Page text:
One bodybuilding “secret” that works amazingly well is to simply practise posing your muscles. Provided that you are lean enough in the first place rapid definition can be gained by simply flexing your muscles as hard as you can, as often as you can. Try this little experiment – every day contract the quadriceps muscles in your right thigh as hard as you can for 20 sets of 15 seconds. Take a photo on the first day, and then a photo after day 10. You will be amazed at the difference. Send in your before and after shots to [email protected] and the best example of this I will post up on my main Ultimate Performance website and/or in a follow up article to this one if the Editor allows it.

Sometimes these do-it-yourself bodybuilding diets can lead to unhealthy habits, as in this case study about over-consuming protein and this one about over-supplementing. Consuming too much of certain macronutrients (such as protein) or micronutrients (such as zinc) can lead to health risks, sometimes long-lasting ones. And eating an unbalanced diet can affect sports performance, which does not help you reach your goals. Talk to your physician or a qualified nutritionist about any supplements you plan to take.


Rather than hide the glaring weakness, he famously cut off the lower half of his pants and wore shorts to constantly remind himself of his weakness and redouble his efforts to bring them up. He trained calves more frequently, early in his workouts when he was fresh, and sometimes between sets for larger body parts, a strategy that helped him claim the world's biggest bodybuilding title.
Most bodybuilders become familiar with their kitchens as a matter of necessity. Whether you can quickly master taste or not, cooking your own food means you know everything going into it. During a cut, where excess salt or sugar in ready meals and takeaways can hinder weight loss, bringing your own food to work will eliminate any risky meal choices.
If you have little experience of weight training and free weights, you may wish to start with the machine leg press instead of the squat, especially if you're not accompanied by a trainer, helper or spotter. Even so, there is no reason to be intimidated by the squat exercise. It need not be done in a squat rack or power cage with the big bar and free weights to begin with, although squatting with the bar alone is a good way to practice form. Dumbbells or small-bar barbells or a Smith machine can provide reassurance for the beginner. The same applies to the racked bench press with heavy bar, which can be substituted with dumbbells or lighter barbells. The key is not to lift too heavy too soon.
One aspect many new bodybuilders look into is protein shakes. These are a quick and convenient way to take in more protein and calories, but they aren't necessary. If you have a hectic lifestyle and can't always make time to eat a meal, a shake may be useful. But otherwise, you should be able to get all your protein and calories from whole foods. When pushed for time, trainer Nate Green recommends a simple, healthy, high-calorie shake consisting of almond milk, bananas, whey protein powder, coconut and a greens supplement. Have one or two of these per day if you can't fit in solid meals. Adjust meal serving sizes to fit your calorie needs and aim to split these calories among three meals plus a couple of snacks. Should you find you're struggling to hit your calorie goal, add in more calorie-dense foods such as nuts, nut butters, dried fruit, whole milk and olive oil.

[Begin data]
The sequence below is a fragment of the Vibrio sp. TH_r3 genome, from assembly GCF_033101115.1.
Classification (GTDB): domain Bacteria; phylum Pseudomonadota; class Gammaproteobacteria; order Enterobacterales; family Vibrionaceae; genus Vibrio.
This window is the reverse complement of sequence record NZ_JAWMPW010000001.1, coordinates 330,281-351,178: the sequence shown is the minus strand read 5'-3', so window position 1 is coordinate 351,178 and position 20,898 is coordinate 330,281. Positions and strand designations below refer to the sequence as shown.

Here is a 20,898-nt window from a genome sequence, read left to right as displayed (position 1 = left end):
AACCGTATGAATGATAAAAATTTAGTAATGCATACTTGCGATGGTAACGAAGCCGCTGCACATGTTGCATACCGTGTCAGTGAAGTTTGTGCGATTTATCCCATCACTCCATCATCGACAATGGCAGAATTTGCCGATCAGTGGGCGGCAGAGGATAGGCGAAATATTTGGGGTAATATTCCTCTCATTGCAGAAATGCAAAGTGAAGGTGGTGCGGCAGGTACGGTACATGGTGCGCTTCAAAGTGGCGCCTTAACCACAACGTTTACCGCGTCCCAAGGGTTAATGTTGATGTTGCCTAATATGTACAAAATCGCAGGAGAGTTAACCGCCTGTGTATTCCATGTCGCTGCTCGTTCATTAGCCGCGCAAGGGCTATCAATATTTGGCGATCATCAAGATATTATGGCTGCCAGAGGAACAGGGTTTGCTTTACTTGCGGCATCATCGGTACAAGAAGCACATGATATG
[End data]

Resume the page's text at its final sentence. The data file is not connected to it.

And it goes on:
One bodybuilding “secret” that works amazingly well is to simply practise posing your muscles. Provided that you are lean enough in the first place rapid definition can be gained by simply flexing your muscles as hard as you can, as often as you can. Try this little experiment – every day contract the quadriceps muscles in your right thigh as hard as you can for 20 sets of 15 seconds. Take a photo on the first day, and then a photo after day 10. You will be amazed at the difference. Send in your before and after shots to [email protected] and the best example of this I will post up on my main Ultimate Performance website and/or in a follow up article to this one if the Editor allows it.


As a starting point for calorie composition, Pulido recommends dividing up your macro split by taking in close to 1.5 grams of protein and at least 2 grams of carbs per pound of body weight. The rest of your daily allowance, which should account for 15-35 percent of your total calorie intake, should go toward dietary fat. "Fats are important for hormone balance, including testosterone production, which is critical for building muscle mass," Pulido says.
Arnold wasn't just concerned with feeling the weight; he wanted to make sure the load induced muscle failure at a target range: "I make a point of never doing fewer than six repetitions per set with most movements," he notes," and nothing higher than 12. The rule applies to most body parts, including calves." Make sure to choose the right weight to fail within that rep range.